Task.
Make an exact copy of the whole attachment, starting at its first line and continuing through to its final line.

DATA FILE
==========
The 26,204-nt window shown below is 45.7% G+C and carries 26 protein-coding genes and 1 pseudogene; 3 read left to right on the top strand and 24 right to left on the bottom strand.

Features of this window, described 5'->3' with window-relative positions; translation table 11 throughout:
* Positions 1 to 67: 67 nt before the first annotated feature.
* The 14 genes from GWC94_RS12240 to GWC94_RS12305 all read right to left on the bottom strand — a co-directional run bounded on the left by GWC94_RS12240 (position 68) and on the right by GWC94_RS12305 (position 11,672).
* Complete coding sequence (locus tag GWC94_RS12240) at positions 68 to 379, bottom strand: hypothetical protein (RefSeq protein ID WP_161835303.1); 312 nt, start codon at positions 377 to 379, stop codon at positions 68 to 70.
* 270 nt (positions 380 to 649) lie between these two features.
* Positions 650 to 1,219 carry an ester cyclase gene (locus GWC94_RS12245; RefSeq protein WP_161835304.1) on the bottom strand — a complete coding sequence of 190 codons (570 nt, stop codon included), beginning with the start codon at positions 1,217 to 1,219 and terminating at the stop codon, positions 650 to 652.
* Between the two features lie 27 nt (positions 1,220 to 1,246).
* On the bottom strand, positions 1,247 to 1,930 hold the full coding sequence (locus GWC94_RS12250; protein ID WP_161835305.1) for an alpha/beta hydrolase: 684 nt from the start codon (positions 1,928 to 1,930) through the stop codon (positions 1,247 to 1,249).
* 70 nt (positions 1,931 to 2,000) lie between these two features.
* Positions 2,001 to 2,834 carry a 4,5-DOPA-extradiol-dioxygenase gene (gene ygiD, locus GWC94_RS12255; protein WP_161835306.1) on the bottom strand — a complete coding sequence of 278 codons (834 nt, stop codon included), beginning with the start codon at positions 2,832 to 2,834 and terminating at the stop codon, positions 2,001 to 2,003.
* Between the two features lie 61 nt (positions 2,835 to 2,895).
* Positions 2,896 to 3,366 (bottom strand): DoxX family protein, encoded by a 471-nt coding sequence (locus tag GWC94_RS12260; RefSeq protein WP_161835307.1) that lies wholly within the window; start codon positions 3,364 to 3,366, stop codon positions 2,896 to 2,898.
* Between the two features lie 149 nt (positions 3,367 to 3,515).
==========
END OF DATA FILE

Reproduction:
The 26,204-nt window shown below is 45.7% G+C and carries 26 protein-coding genes and 1 pseudogene; 3 read left to right on the top strand and 24 right to left on the bottom strand.

Features of this window, described 5'->3' with window-relative positions; translation table 11 throughout:
* Positions 1 to 67: 67 nt before the first annotated feature.
* The 14 genes from GWC94_RS12240 to GWC94_RS12305 all read right to left on the bottom strand — a co-directional run bounded on the left by GWC94_RS12240 (position 68) and on the right by GWC94_RS12305 (position 11,672).
* Complete coding sequence (locus tag GWC94_RS12240) at positions 68 to 379, bottom strand: hypothetical protein (RefSeq protein ID WP_161835303.1); 312 nt, start codon at positions 377 to 379, stop codon at positions 68 to 70.
* 270 nt (positions 380 to 649) lie between these two features.
* Positions 650 to 1,219 carry an ester cyclase gene (locus GWC94_RS12245; RefSeq protein WP_161835304.1) on the bottom strand — a complete coding sequence of 190 codons (570 nt, stop codon included), beginning with the start codon at positions 1,217 to 1,219 and terminating at the stop codon, positions 650 to 652.
* Between the two features lie 27 nt (positions 1,220 to 1,246).
* On the bottom strand, positions 1,247 to 1,930 hold the full coding sequence (locus GWC94_RS12250; protein ID WP_161835305.1) for an alpha/beta hydrolase: 684 nt from the start codon (positions 1,928 to 1,930) through the stop codon (positions 1,247 to 1,249).
* 70 nt (positions 1,931 to 2,000) lie between these two features.
* Positions 2,001 to 2,834 carry a 4,5-DOPA-extradiol-dioxygenase gene (gene ygiD, locus GWC94_RS12255; protein WP_161835306.1) on the bottom strand — a complete coding sequence of 278 codons (834 nt, stop codon included), beginning with the start codon at positions 2,832 to 2,834 and terminating at the stop codon, positions 2,001 to 2,003.
* Between the two features lie 61 nt (positions 2,835 to 2,895).
* Positions 2,896 to 3,366 (bottom strand): DoxX family protein, encoded by a 471-nt coding sequence (locus tag GWC94_RS12260; RefSeq protein WP_161835307.1) that lies wholly within the window; start codon positions 3,364 to 3,366, stop codon positions 2,896 to 2,898.
* Between the two features lie 149 nt (positions 3,367 to 3,515).